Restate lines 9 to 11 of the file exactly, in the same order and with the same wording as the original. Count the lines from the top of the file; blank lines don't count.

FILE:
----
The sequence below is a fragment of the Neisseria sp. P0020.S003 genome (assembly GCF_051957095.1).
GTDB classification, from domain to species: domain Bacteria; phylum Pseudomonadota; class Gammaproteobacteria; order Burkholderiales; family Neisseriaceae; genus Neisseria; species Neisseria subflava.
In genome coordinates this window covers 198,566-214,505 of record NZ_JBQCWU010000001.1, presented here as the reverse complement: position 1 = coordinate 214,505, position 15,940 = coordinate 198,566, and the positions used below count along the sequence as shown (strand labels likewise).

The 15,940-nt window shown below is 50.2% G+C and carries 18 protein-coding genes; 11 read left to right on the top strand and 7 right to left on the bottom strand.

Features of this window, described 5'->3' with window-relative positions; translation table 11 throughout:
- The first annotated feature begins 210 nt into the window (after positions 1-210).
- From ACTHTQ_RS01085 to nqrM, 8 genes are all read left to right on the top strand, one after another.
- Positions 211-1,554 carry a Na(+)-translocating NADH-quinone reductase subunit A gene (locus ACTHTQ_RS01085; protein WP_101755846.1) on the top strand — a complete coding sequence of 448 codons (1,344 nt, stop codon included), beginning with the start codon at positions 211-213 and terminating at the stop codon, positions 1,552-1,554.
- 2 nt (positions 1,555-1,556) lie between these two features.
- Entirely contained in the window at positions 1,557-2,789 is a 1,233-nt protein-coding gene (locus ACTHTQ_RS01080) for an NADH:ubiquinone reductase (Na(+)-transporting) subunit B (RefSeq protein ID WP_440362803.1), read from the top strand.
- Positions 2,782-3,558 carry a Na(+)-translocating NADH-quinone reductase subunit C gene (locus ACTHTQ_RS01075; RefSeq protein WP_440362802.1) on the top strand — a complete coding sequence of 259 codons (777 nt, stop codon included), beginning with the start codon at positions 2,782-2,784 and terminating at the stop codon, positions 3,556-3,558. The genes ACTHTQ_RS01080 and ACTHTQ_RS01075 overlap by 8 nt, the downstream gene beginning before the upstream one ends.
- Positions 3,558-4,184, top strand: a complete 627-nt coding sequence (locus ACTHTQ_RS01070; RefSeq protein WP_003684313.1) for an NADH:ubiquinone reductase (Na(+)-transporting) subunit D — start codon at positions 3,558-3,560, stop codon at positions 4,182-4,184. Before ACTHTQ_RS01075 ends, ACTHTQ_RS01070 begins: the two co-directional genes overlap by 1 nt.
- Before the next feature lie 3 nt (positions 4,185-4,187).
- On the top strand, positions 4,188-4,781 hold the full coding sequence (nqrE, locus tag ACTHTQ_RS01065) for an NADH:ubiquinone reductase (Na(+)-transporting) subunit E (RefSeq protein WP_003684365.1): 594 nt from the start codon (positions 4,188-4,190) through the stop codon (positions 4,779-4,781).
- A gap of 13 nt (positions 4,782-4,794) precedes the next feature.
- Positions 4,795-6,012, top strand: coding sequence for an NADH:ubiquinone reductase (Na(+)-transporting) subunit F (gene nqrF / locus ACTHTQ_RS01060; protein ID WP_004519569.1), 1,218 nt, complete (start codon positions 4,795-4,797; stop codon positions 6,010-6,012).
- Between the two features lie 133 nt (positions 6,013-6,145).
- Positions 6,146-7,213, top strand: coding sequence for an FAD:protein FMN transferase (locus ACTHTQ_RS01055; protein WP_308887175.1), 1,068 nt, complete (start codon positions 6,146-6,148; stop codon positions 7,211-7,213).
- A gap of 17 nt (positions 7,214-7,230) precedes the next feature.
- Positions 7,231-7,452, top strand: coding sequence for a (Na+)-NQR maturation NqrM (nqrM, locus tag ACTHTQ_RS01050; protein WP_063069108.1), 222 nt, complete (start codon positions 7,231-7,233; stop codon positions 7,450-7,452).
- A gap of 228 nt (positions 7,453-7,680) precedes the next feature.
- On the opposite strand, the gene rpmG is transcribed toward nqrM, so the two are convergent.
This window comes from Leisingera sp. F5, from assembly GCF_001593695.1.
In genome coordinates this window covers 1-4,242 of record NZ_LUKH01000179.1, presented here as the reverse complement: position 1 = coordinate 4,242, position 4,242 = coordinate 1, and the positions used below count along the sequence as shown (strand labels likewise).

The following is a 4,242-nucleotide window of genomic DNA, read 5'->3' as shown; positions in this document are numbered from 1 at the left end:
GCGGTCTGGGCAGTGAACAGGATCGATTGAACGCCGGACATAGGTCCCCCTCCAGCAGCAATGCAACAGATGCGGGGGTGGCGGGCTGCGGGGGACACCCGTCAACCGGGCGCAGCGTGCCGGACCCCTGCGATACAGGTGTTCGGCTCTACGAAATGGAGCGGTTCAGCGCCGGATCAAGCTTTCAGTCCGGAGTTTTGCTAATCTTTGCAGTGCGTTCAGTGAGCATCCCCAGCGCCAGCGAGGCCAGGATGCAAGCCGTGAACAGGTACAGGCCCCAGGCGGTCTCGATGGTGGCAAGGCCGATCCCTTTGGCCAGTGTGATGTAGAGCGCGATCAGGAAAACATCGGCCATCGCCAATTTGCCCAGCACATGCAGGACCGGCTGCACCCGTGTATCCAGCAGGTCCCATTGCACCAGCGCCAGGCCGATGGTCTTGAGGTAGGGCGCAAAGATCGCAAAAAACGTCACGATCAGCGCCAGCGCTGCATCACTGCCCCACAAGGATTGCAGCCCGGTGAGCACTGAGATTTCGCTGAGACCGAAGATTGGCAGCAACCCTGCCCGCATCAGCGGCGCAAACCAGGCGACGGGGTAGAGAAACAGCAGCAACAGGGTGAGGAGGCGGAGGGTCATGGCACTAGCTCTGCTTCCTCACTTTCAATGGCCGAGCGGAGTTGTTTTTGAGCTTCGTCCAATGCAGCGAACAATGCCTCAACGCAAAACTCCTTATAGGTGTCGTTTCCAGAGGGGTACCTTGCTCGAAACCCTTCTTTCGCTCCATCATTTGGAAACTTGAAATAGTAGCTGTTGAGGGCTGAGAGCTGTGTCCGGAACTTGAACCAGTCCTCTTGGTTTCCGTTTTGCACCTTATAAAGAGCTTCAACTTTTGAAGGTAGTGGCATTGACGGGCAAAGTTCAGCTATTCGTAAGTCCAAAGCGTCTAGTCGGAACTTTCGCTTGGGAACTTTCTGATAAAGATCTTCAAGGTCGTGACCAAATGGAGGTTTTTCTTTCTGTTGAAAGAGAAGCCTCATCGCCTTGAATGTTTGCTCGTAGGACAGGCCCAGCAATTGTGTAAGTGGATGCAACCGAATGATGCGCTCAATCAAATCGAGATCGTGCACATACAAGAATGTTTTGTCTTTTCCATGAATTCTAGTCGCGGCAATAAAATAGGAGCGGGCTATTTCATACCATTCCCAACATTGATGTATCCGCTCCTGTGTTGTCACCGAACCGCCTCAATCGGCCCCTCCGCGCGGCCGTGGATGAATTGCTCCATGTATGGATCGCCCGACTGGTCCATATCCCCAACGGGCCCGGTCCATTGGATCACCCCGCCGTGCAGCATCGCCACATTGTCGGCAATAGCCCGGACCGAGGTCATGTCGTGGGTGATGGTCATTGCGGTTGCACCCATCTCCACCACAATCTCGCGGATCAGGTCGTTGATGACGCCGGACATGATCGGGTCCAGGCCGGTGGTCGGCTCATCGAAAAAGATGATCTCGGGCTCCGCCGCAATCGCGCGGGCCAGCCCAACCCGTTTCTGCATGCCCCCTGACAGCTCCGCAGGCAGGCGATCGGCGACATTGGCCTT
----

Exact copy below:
- 2 nt (positions 1,555-1,556) lie between these two features.
- Entirely contained in the window at positions 1,557-2,789 is a 1,233-nt protein-coding gene (locus ACTHTQ_RS01080) for an NADH:ubiquinone reductase (Na(+)-transporting) subunit B (RefSeq protein ID WP_440362803.1), read from the top strand.
- Positions 2,782-3,558 carry a Na(+)-translocating NADH-quinone reductase subunit C gene (locus ACTHTQ_RS01075; RefSeq protein WP_440362802.1) on the top strand — a complete coding sequence of 259 codons (777 nt, stop codon included), beginning with the start codon at positions 2,782-2,784 and terminating at the stop codon, positions 3,556-3,558. The genes ACTHTQ_RS01080 and ACTHTQ_RS01075 overlap by 8 nt, the downstream gene beginning before the upstream one ends.